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April 30: NYC Letters from the ICU

By Andrew D. Thomas, MD

April 30, 2020


After a string of night shifts, deliverance can arrive in any number of forms, this evening it took the shape of a chicken pot pie. Thank you, Serena!  After annihilating the pie, most of an associated chocolate cake outstripped even my ambition and so to the hospital we went. 

Walking over, I passed clusters of masked people facing the Hudson, most of them holding up cell phones. Being a good New Yorker I ignored them, assuming they were just rubber necking another triple homicide. Big mistake. I nearly dropped the cake in surprise when the afterburner explosion from a squadron of F-18’s hit me in the chest as the fighters jets flew by over the hospital.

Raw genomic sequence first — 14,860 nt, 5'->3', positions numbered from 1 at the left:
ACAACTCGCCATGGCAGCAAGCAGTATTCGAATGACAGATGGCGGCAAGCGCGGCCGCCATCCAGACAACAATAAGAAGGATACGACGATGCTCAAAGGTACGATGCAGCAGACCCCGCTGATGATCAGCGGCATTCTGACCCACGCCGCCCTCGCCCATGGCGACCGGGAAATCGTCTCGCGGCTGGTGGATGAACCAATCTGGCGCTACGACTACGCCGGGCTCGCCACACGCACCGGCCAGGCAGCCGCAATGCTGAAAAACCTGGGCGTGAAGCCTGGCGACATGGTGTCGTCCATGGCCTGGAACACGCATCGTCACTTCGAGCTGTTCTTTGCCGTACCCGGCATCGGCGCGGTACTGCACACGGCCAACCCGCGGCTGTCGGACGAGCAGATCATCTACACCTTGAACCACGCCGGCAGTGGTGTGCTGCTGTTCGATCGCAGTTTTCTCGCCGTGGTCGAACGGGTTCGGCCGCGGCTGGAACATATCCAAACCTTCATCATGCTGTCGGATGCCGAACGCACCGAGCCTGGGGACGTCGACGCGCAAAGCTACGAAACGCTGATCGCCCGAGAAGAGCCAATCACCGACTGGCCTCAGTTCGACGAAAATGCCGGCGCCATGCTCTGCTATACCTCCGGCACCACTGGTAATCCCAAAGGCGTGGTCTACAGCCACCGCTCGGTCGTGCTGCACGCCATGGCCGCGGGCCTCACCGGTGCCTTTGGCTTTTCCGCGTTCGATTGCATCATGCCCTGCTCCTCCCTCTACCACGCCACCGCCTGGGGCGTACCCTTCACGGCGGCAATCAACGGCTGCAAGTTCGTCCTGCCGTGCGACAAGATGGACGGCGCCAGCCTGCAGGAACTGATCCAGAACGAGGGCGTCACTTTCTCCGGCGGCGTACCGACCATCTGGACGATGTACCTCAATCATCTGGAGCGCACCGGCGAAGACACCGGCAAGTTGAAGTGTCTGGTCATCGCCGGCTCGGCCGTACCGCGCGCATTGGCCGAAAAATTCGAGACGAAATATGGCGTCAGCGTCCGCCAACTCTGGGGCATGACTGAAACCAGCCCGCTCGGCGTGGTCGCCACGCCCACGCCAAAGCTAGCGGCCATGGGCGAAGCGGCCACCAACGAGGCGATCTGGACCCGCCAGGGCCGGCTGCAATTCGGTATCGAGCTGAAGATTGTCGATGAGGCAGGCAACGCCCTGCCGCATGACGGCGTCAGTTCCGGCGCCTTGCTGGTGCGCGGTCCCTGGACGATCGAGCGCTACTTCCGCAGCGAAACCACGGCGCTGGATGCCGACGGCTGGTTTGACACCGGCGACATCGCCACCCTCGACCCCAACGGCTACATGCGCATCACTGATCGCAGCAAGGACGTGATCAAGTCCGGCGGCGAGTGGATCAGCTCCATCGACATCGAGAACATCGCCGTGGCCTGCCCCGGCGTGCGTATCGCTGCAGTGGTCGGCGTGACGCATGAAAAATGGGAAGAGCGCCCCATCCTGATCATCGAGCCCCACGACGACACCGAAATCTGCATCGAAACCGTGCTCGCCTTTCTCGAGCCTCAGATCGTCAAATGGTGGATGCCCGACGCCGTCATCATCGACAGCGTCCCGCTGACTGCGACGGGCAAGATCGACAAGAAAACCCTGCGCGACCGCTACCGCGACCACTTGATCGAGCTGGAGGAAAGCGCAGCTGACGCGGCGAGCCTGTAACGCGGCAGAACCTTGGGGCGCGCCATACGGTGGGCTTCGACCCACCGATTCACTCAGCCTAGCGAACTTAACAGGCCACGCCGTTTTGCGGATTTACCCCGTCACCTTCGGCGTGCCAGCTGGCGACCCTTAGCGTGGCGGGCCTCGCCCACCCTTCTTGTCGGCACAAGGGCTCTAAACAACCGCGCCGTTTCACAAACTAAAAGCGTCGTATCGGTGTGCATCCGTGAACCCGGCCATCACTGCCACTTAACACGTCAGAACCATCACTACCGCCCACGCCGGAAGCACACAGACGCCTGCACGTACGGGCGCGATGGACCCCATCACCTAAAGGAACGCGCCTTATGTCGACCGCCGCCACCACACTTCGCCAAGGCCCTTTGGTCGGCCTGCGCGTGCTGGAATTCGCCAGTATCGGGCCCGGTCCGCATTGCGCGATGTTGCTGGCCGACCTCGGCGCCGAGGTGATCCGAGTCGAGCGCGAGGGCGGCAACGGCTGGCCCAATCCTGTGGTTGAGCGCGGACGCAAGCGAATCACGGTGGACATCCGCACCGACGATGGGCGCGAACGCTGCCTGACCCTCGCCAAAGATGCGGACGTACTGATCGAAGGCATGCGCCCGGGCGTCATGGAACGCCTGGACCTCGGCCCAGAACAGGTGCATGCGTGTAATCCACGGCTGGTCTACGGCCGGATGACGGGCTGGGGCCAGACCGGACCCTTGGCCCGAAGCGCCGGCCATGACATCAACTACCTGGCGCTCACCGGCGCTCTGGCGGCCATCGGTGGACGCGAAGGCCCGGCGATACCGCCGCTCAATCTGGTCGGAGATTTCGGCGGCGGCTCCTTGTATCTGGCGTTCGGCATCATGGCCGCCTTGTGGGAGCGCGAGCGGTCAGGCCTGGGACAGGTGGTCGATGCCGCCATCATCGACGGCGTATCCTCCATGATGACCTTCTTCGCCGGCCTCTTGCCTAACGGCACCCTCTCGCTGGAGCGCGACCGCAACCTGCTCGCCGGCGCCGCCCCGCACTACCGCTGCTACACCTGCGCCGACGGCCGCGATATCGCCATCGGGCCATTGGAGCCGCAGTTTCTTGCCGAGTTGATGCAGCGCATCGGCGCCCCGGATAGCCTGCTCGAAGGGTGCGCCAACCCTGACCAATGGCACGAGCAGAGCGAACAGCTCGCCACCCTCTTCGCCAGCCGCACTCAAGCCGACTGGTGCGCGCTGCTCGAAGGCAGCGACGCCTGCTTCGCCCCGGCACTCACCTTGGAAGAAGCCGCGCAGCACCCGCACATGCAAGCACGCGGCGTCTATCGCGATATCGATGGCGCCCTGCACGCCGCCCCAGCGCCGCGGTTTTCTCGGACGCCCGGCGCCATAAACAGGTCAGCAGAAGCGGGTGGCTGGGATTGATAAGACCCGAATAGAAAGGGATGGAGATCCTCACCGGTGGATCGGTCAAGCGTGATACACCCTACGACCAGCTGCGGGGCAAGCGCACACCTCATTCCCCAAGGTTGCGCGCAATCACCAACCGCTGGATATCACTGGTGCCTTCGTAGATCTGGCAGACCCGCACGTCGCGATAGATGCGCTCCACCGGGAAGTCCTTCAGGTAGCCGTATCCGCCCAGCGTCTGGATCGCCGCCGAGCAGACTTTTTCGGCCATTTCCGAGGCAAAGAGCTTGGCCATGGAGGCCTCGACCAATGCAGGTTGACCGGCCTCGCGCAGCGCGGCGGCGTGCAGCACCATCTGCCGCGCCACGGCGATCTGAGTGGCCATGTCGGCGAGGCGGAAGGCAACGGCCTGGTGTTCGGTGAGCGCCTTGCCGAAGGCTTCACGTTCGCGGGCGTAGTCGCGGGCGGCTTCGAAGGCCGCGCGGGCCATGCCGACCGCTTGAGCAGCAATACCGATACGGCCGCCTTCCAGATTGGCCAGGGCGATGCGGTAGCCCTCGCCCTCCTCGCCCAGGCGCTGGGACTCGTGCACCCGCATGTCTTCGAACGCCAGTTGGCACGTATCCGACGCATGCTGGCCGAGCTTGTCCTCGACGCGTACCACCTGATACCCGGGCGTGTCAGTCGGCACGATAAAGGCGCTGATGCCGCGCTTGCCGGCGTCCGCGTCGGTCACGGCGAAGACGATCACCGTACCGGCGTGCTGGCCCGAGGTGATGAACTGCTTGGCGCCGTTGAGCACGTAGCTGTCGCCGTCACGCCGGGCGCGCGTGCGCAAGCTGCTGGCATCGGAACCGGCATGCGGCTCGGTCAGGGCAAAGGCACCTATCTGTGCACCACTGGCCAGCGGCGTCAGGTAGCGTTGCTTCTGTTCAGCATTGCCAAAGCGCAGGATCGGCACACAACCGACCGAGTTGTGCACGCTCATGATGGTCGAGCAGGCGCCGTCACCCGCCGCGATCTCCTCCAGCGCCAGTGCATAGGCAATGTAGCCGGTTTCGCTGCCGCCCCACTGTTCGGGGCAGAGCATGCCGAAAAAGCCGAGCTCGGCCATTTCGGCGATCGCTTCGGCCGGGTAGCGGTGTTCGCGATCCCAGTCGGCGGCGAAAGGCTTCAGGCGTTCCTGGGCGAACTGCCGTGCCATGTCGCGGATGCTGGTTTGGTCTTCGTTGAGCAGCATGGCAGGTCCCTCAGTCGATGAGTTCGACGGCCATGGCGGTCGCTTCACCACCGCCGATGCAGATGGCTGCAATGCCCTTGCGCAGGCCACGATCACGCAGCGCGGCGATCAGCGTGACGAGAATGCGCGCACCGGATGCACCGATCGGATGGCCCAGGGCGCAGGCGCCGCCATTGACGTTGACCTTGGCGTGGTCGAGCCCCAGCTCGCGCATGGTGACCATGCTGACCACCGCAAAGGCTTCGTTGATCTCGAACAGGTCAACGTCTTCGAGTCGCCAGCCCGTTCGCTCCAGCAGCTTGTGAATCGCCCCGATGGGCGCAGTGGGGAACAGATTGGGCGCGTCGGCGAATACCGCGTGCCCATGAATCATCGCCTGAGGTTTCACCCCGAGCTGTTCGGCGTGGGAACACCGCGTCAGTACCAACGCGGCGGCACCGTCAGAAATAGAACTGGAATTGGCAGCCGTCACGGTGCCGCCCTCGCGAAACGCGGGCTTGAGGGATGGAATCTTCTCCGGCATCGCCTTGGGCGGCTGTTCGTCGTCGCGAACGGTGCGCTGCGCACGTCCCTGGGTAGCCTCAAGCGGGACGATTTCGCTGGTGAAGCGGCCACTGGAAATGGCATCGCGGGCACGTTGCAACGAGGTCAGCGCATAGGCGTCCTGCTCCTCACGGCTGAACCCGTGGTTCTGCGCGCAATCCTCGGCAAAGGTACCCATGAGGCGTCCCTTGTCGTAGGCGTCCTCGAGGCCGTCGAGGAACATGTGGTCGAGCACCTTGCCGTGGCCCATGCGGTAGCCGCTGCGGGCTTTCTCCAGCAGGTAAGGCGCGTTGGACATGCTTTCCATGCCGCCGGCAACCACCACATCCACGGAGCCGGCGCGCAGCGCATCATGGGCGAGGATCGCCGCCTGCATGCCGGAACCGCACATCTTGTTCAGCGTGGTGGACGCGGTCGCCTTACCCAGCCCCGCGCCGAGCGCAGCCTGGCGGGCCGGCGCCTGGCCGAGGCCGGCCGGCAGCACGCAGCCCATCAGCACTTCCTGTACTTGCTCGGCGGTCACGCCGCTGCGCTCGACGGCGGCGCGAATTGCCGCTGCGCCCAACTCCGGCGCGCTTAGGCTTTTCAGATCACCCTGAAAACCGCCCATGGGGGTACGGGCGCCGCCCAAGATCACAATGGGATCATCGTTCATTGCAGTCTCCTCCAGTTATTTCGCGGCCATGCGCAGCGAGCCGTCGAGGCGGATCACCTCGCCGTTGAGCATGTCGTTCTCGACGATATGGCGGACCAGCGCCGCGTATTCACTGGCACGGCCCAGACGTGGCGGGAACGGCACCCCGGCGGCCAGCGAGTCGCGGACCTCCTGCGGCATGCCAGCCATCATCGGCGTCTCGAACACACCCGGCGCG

I have got to start watching the news. This was almost as bad as last Friday when me and Ann Rogers, a fellow surgeon/volunteer, were walking back from the hospital and heard that welcome classic NYC sound of irate honking. Ann turns to me and said, “Finally, The City is coming back to life.” I replied, “Yeah, it’s about time this place got back to being impatient and rude.” The weird thing is that the sound just kept getting louder and louder and then we started to hear yelling. A three-card monte game gone wrong? A knife fight? Couple old ladies in the middle of the street hitting each over the head with their canes? I looked at my watch, it was 7pm. OMG. I turn to Anne, my former boss and residency director, celebrated coast to coast for national leadership in minimally invasive surgery and, more importantly, once rising to a self-imposed one-month challenge to work the phrase “c*ck ring” into a sentence twice a day. I tell Ann, “I think they’re making all that racket for us.” “No shit,” she says. 

I think she was touched.